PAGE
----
Or, making sure his girlfriend doesn’t catch the bouquet at a wedding by asking her to hold on to his pint of Tetley’s.

They’re neat, witty ads that ran into the noughties.

Problem was, perhaps, that Tetley’s was being overtaken by market forces beyond their control. And not even the greatest of ads could save them..

Boddingtons – The Mancunian Candidate

The rise of Boddingtons in the 90s was a triumph of advertising and smart marketing. It had been brewed in Manchester at the Strangeways Brewery for centuries and sold to pubs in the North-West.

In 1989 Whitbread took over and massively upped the marketing budget. What had been a northern ale with reasonable regional sales became a hugely popular beer sold and advertised nationwide.

The unlikely figure of Frankie Howerd fronted the TV ads from 1987 until 1991, shown in the North-West only. At that point Whitbread brought in Bartle Bogle Hegarty to handle advertising.

The result was ‘The Cream of Manchester’ campaign. Stylish, witty and cool they prepped a TV and print campaign that took the element of creaminess associated with the ale and used it as the basis for the whole campaign.

In the print ads, run in lads’ magazines like FHM and stuck on the back cover for maximum coverage, the beer was pictured served in a glass shaped as an ice cream cone.

And in the TV ads we find women using the head of a pint of Boddingtons as face cream, drinking it instead of using suncream, and in a parody of the Cornetto ads we get gondolas on Manchester’s canals.

And, of course, we get a runner springing across the desert to catch an ice-cream van serving pints, to be asked ‘Do y’wanna flake in that, love?’ by Melanie Sykes.

Now this all came as Manchester was becoming the coolest city in Britain: the time of Oasis and the Happy Mondays as the city underwent its cultural revival.

And sales of the beer rocketed up. Selling and marketing nationwide took sales up threefold, with the Boddingtons’ share of the beer market peaking in 1997. It became the fashionable drink for a while.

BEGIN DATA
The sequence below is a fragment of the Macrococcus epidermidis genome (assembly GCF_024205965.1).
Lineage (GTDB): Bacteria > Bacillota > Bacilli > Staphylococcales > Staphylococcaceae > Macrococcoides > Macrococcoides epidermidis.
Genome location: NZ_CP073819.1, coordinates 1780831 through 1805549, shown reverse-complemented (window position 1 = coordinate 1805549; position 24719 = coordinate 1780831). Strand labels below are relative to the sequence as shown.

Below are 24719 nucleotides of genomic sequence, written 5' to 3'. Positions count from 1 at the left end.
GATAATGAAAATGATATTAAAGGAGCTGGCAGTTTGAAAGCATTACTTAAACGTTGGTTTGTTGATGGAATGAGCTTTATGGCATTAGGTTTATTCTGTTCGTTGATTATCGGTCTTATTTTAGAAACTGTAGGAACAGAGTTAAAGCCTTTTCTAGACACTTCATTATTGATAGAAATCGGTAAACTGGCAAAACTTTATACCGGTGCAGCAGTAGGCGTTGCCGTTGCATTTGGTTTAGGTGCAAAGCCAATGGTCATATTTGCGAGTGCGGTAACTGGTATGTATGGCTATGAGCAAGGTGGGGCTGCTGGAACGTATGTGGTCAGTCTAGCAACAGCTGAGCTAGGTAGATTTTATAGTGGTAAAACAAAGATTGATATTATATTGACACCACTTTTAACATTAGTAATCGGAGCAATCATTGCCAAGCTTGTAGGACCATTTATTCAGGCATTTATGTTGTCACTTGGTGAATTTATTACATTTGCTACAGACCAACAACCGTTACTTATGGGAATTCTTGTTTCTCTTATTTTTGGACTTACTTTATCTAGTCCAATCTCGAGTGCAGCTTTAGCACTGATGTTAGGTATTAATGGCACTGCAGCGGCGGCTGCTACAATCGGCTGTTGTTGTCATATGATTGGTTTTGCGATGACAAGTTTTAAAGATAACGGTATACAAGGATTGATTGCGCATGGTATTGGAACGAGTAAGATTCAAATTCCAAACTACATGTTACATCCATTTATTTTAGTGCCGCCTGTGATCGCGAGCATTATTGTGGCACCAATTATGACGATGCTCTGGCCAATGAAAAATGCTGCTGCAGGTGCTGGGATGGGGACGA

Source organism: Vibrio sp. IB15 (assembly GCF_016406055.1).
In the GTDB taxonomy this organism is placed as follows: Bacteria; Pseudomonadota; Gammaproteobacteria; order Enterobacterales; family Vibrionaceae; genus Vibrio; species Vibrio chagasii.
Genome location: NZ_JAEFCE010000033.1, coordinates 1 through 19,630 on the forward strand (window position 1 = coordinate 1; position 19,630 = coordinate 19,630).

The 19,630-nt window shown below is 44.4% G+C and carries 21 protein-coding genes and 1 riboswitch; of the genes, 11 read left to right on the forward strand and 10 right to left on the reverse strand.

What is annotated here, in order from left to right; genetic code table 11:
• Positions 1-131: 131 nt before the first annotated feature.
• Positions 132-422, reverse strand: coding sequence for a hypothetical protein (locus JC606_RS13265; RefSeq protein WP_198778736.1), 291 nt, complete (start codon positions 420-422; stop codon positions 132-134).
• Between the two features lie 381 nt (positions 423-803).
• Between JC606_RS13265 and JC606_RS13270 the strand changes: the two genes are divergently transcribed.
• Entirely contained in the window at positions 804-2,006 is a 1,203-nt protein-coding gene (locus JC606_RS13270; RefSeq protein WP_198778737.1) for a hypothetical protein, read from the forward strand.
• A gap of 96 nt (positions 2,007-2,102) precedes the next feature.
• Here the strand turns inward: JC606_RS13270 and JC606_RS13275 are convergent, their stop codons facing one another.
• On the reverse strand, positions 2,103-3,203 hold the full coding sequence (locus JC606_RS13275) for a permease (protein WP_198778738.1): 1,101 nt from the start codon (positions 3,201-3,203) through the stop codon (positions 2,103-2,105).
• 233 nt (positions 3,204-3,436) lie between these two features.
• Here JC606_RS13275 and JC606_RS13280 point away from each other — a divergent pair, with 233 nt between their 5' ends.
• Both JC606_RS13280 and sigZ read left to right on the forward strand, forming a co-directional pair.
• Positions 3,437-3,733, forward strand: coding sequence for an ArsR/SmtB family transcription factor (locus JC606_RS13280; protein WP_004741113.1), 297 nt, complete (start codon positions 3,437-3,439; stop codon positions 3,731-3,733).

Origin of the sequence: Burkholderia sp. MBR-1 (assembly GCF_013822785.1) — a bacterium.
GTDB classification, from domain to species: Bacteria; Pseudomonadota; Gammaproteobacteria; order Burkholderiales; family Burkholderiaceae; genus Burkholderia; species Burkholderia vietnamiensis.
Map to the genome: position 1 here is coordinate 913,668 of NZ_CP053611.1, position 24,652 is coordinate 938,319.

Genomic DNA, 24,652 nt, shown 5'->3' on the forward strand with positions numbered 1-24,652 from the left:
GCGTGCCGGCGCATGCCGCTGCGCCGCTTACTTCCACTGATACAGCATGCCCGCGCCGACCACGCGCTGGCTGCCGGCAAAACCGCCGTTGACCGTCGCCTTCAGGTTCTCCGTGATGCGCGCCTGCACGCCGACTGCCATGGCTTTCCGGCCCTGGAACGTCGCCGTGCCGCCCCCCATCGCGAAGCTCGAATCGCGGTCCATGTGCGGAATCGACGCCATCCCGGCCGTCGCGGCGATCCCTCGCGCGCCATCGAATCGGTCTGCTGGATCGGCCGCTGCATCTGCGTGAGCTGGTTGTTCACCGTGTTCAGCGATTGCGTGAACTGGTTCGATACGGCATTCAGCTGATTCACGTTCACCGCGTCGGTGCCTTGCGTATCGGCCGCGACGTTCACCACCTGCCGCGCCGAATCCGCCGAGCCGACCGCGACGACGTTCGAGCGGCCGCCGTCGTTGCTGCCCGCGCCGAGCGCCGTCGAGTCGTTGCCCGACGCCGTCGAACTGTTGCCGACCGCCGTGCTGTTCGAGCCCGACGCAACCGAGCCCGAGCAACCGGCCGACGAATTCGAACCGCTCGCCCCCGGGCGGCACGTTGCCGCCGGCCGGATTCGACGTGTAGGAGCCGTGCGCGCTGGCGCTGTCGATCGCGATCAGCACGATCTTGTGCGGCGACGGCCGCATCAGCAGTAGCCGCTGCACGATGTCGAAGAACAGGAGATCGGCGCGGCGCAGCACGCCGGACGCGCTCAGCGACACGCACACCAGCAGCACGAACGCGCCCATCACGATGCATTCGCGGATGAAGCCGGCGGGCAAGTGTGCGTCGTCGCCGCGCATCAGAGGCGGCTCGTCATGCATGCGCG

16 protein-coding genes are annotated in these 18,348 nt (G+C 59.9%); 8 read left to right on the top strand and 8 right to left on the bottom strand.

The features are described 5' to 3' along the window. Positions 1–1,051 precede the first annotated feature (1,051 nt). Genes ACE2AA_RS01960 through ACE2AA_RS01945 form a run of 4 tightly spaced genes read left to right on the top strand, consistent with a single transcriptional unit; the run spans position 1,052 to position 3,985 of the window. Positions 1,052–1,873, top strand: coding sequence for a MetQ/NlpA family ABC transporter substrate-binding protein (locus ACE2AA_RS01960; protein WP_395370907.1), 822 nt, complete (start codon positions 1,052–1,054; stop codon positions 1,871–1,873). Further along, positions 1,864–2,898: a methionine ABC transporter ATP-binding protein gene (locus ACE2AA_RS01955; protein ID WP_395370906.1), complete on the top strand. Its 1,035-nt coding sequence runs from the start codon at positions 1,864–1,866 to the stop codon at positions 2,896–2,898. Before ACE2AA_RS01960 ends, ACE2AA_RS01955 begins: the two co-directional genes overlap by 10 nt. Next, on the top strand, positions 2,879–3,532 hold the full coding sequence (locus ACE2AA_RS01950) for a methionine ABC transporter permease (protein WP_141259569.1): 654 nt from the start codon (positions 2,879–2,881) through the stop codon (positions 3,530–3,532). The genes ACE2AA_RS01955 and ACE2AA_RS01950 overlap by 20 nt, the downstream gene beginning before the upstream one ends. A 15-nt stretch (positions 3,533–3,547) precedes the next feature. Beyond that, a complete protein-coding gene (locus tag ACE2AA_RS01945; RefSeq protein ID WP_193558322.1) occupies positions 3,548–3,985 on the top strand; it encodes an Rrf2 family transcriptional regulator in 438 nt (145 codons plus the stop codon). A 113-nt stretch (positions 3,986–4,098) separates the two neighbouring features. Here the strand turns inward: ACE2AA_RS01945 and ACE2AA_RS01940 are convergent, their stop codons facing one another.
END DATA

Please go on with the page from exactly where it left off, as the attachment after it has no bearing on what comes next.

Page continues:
And then, as with all fashions, it disappeared and the drinkers moved on. The BBH campaign ended in 1999, and sales dipped during the noughties. Advertising ceased, sales went down, and the Strangeways Brewery, a Manchester institution since 1778, was closed down and demolished in 2007.

Hofmeister – There’s a Bear in the Pub and He’s Wearing a Trilby

So far as I can tell Hofmeister never went anywhere near Bavaria and was brewed in the UK by Scottish and Newcastle. It was a 3.2% lager low-strength, low-flavour brew that was, by all accounts, not much stronger than drinking washing-up water.

All that was really of note about Hofmeister were the adverts in the early to mid-80s, by John Webster at Boase Massimi Pollitt, the man who created the Honey Monster, the Cresta Bear and the Smash Martians among countless other brilliant campaigns – and the key figure behind the John Smith’s Arkwright series.

The Hofmeister Bear, named George, lived in the forests of Bavaria, where he used to sit around in his trilby hat bored of watching the leaves fall. Until he tasted Hofmeister Lager, leading him to leave the forests for a life of playing darts, shooting pool, chasing birds, and generally tearing it up in the pub, at the beach, at Ascot, and on the football field.

For great lager, follow the bear. That might not have been strictly true, but it did at least make for some interesting ads featuring what has to be the lairiest, wide boy of a bear ever to feature on UK television.